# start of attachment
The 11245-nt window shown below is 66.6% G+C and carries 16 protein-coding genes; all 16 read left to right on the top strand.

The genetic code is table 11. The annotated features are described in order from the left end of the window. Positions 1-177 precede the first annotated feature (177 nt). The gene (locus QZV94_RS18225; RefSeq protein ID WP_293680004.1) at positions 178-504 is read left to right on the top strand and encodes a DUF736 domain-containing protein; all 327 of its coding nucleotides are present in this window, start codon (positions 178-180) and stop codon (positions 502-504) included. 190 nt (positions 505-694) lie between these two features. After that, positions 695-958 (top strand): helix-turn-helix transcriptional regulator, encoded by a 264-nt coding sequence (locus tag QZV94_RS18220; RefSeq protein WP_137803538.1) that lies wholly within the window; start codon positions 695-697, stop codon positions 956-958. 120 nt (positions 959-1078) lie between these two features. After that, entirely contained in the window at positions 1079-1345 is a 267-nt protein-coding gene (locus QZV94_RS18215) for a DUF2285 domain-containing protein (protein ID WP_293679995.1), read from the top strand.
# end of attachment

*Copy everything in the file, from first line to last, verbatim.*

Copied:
The 11245-nt window shown below is 66.6% G+C and carries 16 protein-coding genes; all 16 read left to right on the top strand.

The genetic code is table 11. The annotated features are described in order from the left end of the window. Positions 1-177 precede the first annotated feature (177 nt). The gene (locus QZV94_RS18225; RefSeq protein ID WP_293680004.1) at positions 178-504 is read left to right on the top strand and encodes a DUF736 domain-containing protein; all 327 of its coding nucleotides are present in this window, start codon (positions 178-180) and stop codon (positions 502-504) included. 190 nt (positions 505-694) lie between these two features. After that, positions 695-958 (top strand): helix-turn-helix transcriptional regulator, encoded by a 264-nt coding sequence (locus tag QZV94_RS18220; RefSeq protein WP_137803538.1) that lies wholly within the window; start codon positions 695-697, stop codon positions 956-958. 120 nt (positions 959-1078) lie between these two features. After that, entirely contained in the window at positions 1079-1345 is a 267-nt protein-coding gene (locus QZV94_RS18215) for a DUF2285 domain-containing protein (protein ID WP_293679995.1), read from the top strand.